As the march came towards the industrial estate where the Vestas factory sits, workers led the demonstrators round the back of the Vestas factory and onto the site. People marched to the front of the factory, which had been out of bounds because of a fence, and held a temporary sit-in in front of the doors. They demanded that the manager come out and address the workers.

There is a meeting for all workers on the Isle of Wight tomorrow evening to discuss the next stages of the campaign and to build for the national day of action on Wednesday.


Tears and cheers for Vestas heroes

By Paul Haste

August 7, 2009 -- Morning Star -- Vestas workers ended their 18-day occupation of Britain’s last remaining wind turbine factory on August 6, declaring their fight to be “just the start” of a mass campaign for green jobs.

The last six workers to leave the occupied plant were given a heroes’ reception by the hundreds of local residents and supporters who gathered outside the factory near Newport on the Isle of Wight after the company’s private security force enforced a court ruling to end the protest.

One of the workers, Jamie Rigby, left the factory on his own terms, jumping 30 feet from a balcony draped with a banner declaring the workers’ defiant message to his bosses: “Vestas, this is only the start — you will lose.”

Another of the occupiers, Ian Terry, abseiled down the factory wall and insisted that the workers’ fight against the company closing down the plant and tearing up the livelihoods of 625 people was “worth all of the sacrifices”. “I would definitely do it all again. If anyone’s got a spare factory going, let me know because I’ll come and occupy it”, he said.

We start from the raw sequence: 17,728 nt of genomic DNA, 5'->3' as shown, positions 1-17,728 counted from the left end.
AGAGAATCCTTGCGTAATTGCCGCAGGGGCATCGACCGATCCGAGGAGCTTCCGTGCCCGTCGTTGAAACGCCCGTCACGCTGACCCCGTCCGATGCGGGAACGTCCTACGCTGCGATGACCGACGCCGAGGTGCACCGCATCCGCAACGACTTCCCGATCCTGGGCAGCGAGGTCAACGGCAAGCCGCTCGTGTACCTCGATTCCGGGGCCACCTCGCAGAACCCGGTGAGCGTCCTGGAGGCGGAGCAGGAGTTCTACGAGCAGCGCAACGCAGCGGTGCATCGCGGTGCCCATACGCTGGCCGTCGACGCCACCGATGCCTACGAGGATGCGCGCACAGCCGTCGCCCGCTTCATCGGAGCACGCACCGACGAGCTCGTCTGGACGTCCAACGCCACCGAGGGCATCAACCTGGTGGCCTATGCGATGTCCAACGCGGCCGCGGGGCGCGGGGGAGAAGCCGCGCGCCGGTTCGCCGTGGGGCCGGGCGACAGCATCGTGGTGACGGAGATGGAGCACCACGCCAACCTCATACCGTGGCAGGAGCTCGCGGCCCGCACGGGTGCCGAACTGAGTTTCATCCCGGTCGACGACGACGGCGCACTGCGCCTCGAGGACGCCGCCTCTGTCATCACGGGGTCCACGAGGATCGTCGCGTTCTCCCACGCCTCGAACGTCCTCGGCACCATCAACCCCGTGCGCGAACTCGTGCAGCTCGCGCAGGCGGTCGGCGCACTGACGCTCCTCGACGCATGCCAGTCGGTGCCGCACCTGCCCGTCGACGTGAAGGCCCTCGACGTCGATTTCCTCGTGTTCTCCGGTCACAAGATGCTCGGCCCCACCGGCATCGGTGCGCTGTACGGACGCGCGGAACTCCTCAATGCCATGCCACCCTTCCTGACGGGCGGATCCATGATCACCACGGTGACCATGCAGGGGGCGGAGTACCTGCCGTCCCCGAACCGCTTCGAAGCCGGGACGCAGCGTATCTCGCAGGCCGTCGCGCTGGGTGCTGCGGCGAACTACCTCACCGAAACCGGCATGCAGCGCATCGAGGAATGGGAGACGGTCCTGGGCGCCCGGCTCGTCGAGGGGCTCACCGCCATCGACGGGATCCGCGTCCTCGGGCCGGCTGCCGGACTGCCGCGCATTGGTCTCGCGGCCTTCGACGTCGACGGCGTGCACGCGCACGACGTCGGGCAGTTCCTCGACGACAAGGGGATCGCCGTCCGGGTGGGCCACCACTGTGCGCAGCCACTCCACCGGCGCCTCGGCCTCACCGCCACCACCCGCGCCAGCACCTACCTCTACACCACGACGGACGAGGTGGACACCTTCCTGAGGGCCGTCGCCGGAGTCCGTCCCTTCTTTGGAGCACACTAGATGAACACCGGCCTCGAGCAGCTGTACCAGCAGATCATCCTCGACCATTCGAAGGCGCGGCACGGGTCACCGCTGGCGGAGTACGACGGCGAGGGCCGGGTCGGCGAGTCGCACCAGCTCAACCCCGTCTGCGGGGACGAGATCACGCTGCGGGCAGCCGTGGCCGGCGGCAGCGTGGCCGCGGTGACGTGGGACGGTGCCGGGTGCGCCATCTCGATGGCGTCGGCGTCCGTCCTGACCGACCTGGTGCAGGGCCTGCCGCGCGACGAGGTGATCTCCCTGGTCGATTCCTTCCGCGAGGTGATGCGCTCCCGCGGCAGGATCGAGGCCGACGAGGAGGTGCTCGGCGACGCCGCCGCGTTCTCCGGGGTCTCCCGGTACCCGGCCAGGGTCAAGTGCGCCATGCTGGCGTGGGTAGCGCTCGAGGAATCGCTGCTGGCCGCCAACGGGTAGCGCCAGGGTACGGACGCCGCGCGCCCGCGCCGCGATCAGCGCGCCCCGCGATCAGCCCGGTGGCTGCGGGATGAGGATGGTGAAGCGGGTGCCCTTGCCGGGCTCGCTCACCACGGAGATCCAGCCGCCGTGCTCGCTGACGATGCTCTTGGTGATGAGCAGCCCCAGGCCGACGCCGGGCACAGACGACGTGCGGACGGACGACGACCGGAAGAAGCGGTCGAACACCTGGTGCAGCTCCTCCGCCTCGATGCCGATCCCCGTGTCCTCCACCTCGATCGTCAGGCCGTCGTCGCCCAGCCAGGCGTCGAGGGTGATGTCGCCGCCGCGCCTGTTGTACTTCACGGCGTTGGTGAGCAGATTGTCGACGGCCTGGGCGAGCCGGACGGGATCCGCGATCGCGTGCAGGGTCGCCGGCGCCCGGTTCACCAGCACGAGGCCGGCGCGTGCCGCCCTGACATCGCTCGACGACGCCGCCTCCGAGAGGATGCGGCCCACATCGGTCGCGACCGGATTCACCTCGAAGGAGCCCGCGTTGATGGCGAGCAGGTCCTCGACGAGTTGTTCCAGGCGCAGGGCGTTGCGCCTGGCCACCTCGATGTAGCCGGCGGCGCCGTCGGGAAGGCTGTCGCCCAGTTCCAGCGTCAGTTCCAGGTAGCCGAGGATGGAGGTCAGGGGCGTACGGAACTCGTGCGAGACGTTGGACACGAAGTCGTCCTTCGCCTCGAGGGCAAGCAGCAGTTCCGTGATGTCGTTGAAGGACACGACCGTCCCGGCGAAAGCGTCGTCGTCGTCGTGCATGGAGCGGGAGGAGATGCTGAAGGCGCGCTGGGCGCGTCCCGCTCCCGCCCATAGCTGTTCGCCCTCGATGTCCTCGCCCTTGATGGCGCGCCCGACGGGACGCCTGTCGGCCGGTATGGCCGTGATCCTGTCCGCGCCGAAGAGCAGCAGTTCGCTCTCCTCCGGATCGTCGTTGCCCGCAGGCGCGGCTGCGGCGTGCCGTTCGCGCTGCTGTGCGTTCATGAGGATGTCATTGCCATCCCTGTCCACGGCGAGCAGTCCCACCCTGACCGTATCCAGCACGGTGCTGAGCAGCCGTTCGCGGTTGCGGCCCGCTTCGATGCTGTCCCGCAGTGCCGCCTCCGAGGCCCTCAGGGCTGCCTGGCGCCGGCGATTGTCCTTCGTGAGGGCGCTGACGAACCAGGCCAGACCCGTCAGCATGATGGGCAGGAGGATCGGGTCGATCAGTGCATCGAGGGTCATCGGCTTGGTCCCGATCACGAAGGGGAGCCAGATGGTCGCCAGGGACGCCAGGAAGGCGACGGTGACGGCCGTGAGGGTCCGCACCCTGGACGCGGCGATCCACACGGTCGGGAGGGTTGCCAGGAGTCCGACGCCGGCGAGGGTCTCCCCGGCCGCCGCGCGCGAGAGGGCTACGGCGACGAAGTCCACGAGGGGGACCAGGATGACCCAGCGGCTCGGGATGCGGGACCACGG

But as the occupation at Newport came to an end, protesters at a roof top demonstration at a second Vestas site in nearby Cowes vowed to “continue for as long as the workers want us to”.

The fight against Vestas began July 20 when the multinational wind turbine firm — despite increasing its profits by 70 per cent in just the first three months of this year and awarding 13 of its directors a huge £9 million in bonuses — announced the mass sackings.

Vestas RMT union representatives Mike Godley and Sean McDonagh were joined by the union’s leaders Bob Crow and John Leach as they met Minister for the Department of Energy and Climate Change Joan Ruddock just before the court order against the occupation was awarded.

Godley related that Ruddock had said that she was fully supportive that those who took part in the occupation should not lose their redundancy pay as the company had threatened. “She said that no workers should be discriminated against for standing up for their jobs”, Mr Godley said. “And she also said: ‘Vestas might have abandoned the island, but the government won’t’”, he added.

RMT revealed that ministers had earlier tried to offer Vestas cash to refit the factory and had even raised the possibility of a government “takeover” but that the company had refused. Godley suggested that the refusal meant that Vestas “intends to keep hold of the factory to start up production again when they consider it will be profitable”.

But RMT general secretary Crow stressed that, if that was the case, then there should be an immediate investigation into the company’s activities. “It appears from the meeting with the minister that Vestas kicked the legs from under a perfewctly viable rescue deal which could have saved the factory”, he said.

Crow praised the workers for their stand, asserting that “everyone involved in the Vestas occupation can hold their heads up high and be proud of the brave fight they have put up for green jobs. They have turned a local fight over a factory closure on the Isle of Wight into a global battle for the future of manufacturing in the renewable energy sector and that is an extraordinary achievement.”


Ventnor Blog's video compilation of the occupation's end

August 7, 2009 -- Ventnor Blog -- Have fun (click on each picture to watch the video).